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...entirely new from A-pillar forwardAutoblog »
...looks quite goodCar and Driver »
...strikes a handsomer pose, outside and certainly inMotor Trend »
STYLING | 7 out of 10
...entirely new from A-pillar forward
...looks quite good
Car and Driver
...strikes a handsomer pose, outside and certainly in
Love it or hate it, the big winged grille on the front of the 2012 Lincoln MKZ is half the luxury brand's story. As it finally gets its bearings as Ford's only upscale nameplate, Lincoln is busy taking its styling in a new direction--one that's not quite as thin, or as brash, as the MKZ's current grille.
Lincoln adopted wings a few years ago, as it began to untangle itself from Ford's former European brand collection. And on the MKZ, the treatment works better than on some of its brandmates, like the massive MKT crossover. From the outside, though, the differences between the MKZ and Ford Fusion pretty much end there, save for some distinctive taillamps. The glass and doors don't change, which means the MKZ shares the Fusion's profile, which itself looks far more mainstream--even Japanese mainstream--than it should, though on the balance it's still an attractive sedan. We've seen the next MKZ in concept form, and it's a dramatic departure. And the wings are clipped, brought down to earth in a much more palatable form.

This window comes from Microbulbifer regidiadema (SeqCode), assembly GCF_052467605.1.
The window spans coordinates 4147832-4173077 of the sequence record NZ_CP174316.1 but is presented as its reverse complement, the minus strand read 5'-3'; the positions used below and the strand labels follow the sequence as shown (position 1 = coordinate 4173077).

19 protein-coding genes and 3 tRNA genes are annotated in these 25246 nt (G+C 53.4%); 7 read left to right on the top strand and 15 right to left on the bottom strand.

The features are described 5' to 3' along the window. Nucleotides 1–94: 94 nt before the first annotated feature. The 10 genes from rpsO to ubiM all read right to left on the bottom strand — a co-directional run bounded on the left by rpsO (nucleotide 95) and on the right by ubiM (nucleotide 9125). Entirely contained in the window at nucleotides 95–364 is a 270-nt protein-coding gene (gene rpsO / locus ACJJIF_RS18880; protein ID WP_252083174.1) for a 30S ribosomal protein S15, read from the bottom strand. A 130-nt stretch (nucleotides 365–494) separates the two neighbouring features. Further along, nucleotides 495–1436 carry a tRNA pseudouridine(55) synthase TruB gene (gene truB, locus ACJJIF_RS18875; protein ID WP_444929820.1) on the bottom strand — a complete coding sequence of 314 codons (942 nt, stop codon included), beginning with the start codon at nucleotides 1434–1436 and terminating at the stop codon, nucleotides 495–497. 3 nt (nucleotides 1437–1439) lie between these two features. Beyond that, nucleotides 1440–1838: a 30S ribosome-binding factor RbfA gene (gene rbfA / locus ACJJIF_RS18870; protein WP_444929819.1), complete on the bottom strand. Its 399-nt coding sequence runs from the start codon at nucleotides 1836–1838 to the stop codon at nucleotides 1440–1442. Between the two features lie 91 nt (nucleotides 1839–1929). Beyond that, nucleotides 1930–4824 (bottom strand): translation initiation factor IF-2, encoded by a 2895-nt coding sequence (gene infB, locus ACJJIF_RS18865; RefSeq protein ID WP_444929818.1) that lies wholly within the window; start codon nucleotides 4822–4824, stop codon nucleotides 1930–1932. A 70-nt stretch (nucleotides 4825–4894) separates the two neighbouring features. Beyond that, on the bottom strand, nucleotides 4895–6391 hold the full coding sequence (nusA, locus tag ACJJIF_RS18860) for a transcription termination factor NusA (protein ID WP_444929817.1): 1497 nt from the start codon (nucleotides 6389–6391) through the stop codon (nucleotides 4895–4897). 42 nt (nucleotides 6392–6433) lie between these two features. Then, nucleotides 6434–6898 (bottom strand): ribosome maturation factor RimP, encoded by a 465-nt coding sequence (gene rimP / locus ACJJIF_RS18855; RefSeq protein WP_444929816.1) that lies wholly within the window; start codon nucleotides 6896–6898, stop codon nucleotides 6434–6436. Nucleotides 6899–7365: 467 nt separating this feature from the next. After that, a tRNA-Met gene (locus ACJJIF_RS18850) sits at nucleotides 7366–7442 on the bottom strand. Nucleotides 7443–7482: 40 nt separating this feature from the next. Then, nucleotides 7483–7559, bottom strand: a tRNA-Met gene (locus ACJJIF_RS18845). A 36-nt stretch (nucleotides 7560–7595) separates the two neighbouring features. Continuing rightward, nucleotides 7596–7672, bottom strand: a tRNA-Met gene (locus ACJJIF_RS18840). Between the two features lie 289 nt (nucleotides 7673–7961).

The MKZ's interior puts much more distance between itself and the Fusion. A wide band of wood or aluminum trim divides stretches of dark, tightly grained plastic, and frames a large LCD screen that outputs information from the entertainment and navigation systems. Thin ribbons of metallic trim circle big panels of dash handsomely, and that's a detail that's authentically drawn from the Lincoln history book. The Bridge of Weir leather seats and real wood trim (unless you choose a metallic finish instead) are lustrous to the touch, if the plastics facing the console are not.
The noticeable nose and Scottish leather interior aside, the 2012 Lincoln MKZ doesn't have enough distinctive touches to set it apart from its country cousin.